Matt and I drove back over to Ebenezer Landing, It looked like there was some event going on at Jerusalem Lutheran Church. We parked out of the way and tried to look touristy with cameras, rather than the swamp rats we were.
Next to the church is the Salzburger Museum, commemorating the original Ebenezer settlers from Austria. Barbara Scott was on duty, and gave us a tour of the museum as well as a tour of a replica of one of the settlers’ houses.
Barbara was able to put us in touch with one of the church members, Robert Peavy, who was able to give us a tour of the interior of the church. Robert pointed out some of the historic features of the church, such as the way the bricks were laid out.
During the Revolutionary War the church’s interior was basically demolished and used as stables by the British. The interior has been remodeled and the organ is a fairly recent addition. I asked about a slave gallery, and Robert said that the Salzburgers didn’t have slaves and that feature would not have been a part of this church.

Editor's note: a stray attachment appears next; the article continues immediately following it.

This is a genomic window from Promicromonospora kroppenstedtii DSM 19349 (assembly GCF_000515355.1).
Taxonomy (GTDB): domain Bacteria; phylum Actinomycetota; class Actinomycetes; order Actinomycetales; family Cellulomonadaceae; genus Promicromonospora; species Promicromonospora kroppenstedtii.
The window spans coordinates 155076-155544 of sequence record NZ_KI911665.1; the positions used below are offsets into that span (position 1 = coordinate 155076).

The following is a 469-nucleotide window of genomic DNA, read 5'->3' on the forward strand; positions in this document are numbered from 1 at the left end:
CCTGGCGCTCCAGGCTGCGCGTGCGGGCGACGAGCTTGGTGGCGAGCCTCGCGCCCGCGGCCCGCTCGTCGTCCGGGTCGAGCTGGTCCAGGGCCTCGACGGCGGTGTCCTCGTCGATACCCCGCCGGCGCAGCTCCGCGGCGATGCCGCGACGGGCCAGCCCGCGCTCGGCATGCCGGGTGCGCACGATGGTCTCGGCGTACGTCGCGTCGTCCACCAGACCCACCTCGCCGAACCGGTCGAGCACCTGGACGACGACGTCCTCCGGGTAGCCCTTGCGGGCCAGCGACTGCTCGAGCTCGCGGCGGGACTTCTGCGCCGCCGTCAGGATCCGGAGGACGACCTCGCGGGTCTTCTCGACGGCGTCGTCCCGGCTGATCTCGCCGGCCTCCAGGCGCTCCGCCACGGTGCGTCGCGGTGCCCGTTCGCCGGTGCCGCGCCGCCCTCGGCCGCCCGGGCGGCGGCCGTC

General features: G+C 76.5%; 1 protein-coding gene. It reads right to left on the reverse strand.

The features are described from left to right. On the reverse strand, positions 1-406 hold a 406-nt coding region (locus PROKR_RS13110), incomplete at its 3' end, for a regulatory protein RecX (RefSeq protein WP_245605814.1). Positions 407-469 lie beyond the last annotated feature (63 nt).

Robert also pointed out some of the exterior features, such as fingerprints in the handmade bricks and bullet holes from either the Revolutionary War or the Civil War.
We thanked Robert for his hospitality and headed over to the historic cemetery. The cemetery contains the graves of some of the original Salzburger families. I did find several signature stones, but these were from firms in Savannah. There were even some wooden headstones. Of course, these had deteriorated to the point that they were illegible.
It was another incredible day of paddling and history. I wish we had been able to do our original float plan, but Plan B worked out quite well. We tried to think of other options, but most of them involve a shuttle from the Georgia side to the South Carolina side, which would be incredibly long.
Paddling problems aside, it was great learning about the history of Ebenezer. I’d definitely recommend this trip.